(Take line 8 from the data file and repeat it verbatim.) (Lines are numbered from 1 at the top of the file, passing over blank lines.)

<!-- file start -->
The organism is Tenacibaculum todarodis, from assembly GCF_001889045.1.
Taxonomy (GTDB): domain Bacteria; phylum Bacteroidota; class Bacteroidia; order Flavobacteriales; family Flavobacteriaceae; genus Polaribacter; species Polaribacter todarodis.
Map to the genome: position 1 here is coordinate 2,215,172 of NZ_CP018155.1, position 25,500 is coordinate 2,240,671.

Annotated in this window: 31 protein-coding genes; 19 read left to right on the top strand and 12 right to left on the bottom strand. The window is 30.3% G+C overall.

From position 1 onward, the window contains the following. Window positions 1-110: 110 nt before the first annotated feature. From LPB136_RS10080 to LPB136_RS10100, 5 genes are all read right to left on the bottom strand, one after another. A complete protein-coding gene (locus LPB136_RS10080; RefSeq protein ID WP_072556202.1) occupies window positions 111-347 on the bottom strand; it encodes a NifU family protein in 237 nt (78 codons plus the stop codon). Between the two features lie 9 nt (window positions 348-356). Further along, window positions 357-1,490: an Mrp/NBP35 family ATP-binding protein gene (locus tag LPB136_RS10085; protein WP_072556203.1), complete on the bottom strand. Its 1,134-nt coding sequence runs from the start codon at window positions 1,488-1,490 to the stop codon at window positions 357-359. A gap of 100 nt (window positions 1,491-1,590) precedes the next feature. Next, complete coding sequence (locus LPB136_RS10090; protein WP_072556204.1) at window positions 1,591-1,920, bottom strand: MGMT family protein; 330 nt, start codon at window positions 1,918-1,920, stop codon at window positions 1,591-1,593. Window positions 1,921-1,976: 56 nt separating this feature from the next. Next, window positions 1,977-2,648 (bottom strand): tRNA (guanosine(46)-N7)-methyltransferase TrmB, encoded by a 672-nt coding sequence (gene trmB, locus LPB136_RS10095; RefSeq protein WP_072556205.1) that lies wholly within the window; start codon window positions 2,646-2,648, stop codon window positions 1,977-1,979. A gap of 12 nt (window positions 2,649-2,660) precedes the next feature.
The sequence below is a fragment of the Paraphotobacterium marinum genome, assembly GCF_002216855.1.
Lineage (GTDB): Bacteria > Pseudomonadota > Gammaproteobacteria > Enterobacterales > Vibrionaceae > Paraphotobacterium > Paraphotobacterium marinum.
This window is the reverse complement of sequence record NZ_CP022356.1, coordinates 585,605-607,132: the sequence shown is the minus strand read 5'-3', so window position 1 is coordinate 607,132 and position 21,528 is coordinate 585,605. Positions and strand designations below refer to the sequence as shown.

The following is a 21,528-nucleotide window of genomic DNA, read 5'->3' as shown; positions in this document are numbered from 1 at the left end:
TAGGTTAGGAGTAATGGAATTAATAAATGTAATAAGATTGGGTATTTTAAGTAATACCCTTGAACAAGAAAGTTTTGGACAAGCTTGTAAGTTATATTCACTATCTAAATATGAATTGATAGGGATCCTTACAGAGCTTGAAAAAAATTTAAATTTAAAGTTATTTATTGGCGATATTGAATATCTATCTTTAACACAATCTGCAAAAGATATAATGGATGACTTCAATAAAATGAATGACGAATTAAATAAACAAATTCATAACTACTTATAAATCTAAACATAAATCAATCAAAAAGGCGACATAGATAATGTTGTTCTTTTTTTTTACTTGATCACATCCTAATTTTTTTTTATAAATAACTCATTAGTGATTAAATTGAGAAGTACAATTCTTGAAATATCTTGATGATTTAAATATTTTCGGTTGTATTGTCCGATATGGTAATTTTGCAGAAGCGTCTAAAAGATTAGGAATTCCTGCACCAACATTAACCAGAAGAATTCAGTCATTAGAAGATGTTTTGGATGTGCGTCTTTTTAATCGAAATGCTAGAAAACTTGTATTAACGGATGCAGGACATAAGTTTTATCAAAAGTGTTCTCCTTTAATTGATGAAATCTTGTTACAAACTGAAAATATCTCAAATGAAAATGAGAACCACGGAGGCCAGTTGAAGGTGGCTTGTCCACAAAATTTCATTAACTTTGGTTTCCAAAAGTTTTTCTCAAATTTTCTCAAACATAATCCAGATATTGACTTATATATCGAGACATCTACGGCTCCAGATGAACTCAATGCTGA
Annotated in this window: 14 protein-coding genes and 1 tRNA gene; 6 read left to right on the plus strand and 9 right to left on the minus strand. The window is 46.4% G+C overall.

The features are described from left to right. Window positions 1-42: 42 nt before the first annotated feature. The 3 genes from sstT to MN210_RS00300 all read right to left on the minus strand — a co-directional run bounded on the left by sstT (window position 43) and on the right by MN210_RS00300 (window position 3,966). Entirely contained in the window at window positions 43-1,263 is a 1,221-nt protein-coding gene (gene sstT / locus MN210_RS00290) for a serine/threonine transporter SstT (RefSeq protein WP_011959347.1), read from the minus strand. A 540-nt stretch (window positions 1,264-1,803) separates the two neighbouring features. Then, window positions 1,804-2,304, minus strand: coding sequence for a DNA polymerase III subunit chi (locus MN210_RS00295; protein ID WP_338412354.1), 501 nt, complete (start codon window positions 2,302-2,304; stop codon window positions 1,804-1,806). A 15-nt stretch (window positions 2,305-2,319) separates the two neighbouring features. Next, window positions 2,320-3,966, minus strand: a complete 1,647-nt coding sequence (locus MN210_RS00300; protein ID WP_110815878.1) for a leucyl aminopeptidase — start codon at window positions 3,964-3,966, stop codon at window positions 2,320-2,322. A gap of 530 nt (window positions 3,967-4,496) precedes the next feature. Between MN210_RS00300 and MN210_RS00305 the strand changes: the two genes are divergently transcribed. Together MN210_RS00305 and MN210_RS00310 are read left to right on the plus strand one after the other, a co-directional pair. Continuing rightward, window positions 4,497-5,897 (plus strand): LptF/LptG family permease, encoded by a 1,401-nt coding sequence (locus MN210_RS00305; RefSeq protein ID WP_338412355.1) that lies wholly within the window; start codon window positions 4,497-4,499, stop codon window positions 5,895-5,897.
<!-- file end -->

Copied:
This window is the reverse complement of sequence record NZ_CP022356.1, coordinates 585,605-607,132: the sequence shown is the minus strand read 5'-3', so window position 1 is coordinate 607,132 and position 21,528 is coordinate 585,605. Positions and strand designations below refer to the sequence as shown.